WSU has not officially confirmed the hire, and is not expected to for some time, according to the story.
UPDATE: It’s official.
Phelps, who had been at Minnesota since 2011, oversaw a unit in 2016 that performed exceptionally well by virtually any statistical measure — and in a conference that is known for its physical play. The Golden Gophers ranked in the top 30 in virtually all of Bill Connelly’s rushing metrics, and 16th overall in “adjusted line yards,” a metric that aims to assign credit/blame to the lines.
If you’re into more traditional stats, the Minnesota defense was 14th nationally in rushing yards allowed, 13th in yards per rushing attempt, 13th in rushing touchdowns allowed, 22nd in sacks and 13th in tackles for loss.
And on a level that hits much more close to home, Phelps’ unit helped hold the Cougs’ running backs to just 51 yards on 14 attempts while racking up five sacks and forcing Luke Falk into four other quarterback scrambles in the 17-12 Holiday Bowl loss.
That would seem to bode well, but that’s only part of the equation, as we all know. Salave’a was well known for his ability to exploit a “market inefficiency” by unearthing defensive line talent with Polynesian roots — notably his homeland of American Samoa. It’s highly unlikely Phelps will be able to match that method of Salave’a’s recruiting successes, and if 247Sports is to be believed, Phelps isn’t a recruiting wiz.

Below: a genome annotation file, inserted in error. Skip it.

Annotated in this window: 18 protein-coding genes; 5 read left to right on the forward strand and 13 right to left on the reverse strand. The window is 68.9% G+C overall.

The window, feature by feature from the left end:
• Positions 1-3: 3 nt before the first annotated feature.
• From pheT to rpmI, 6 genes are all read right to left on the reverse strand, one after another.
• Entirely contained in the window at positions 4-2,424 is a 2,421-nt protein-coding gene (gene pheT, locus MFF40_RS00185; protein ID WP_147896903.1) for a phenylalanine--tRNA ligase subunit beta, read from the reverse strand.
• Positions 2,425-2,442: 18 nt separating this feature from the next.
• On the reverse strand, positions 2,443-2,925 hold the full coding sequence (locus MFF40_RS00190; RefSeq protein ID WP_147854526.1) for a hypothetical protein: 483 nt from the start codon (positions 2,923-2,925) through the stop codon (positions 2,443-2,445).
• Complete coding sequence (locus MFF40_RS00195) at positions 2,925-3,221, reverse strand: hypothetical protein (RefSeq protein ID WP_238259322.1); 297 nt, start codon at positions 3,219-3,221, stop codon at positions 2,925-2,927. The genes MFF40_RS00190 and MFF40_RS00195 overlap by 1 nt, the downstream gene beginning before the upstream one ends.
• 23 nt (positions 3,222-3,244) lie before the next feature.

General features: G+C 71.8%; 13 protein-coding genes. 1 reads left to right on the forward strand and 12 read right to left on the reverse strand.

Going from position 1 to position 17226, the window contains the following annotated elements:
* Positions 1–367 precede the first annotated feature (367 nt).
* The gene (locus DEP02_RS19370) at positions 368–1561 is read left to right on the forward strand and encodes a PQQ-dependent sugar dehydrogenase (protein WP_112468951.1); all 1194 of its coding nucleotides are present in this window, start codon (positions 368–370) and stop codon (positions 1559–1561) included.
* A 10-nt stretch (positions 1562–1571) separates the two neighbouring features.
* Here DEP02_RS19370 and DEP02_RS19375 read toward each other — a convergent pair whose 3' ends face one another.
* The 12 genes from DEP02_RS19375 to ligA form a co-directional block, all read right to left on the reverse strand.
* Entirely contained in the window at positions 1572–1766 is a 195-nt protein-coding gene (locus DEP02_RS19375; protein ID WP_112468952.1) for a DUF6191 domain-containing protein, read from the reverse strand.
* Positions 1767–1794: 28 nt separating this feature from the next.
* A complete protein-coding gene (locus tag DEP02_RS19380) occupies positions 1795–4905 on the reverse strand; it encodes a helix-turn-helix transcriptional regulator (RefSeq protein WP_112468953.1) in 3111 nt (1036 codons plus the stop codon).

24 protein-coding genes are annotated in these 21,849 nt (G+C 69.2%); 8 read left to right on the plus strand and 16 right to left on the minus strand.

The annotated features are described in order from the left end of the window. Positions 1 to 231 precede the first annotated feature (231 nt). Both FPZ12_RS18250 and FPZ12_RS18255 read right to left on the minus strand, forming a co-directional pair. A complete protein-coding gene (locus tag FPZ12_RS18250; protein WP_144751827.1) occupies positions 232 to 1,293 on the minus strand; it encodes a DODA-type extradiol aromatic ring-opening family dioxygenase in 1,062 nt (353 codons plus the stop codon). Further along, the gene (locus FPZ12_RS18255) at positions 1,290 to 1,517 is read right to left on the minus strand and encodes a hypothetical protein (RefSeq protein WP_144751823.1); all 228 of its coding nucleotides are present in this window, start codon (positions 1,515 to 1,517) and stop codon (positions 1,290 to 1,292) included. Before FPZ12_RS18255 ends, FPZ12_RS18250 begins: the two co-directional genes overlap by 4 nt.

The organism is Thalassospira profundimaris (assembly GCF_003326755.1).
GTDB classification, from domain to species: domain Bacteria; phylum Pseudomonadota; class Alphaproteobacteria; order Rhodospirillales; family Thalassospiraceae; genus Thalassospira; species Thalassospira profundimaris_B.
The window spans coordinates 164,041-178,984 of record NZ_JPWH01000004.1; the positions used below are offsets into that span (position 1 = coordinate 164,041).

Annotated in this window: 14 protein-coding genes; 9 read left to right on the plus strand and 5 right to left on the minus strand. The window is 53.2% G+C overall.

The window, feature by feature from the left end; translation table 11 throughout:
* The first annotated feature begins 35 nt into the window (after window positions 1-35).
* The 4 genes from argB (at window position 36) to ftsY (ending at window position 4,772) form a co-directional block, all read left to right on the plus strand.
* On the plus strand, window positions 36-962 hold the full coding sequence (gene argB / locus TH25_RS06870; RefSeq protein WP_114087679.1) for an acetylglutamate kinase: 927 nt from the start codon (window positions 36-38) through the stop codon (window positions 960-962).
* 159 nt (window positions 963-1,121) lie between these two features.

Of course, on the flip side, Salave’a wasn’t a stud in terms of landing kids who were highly regarded by the national recruiting services, and in the last couple of years, he had trouble landing big kids at all; WSU has but two defensive lineman on the roster who exceed 290 pounds, and just one over 300. There are currently zero defensive tackles committed in the 2017 recruiting class.
And yet, Salave’a always was able to put together a defensive front that performed at a level somewhere between respectable and very good, coaching players such as Xavier Cooper and Destiny Vaeao onto NFL rosters. It’s likely that will also be the standard for Phelps
The most interesting thing about Phelps, I think, is that after a couple of short stints at smaller schools, he’s only worked at two schools in the last 10 years: Minnesota and Northern Illinois. That’s unusual for most position coaches, and it likely speaks to Phelps’ acumen as a teacher and the value he’s provided to his head coaches and coordinators.
To that end, “coaching them up” seems to be his best attribute, which likely makes this a really good fit for a school that has always had to rely on developing players.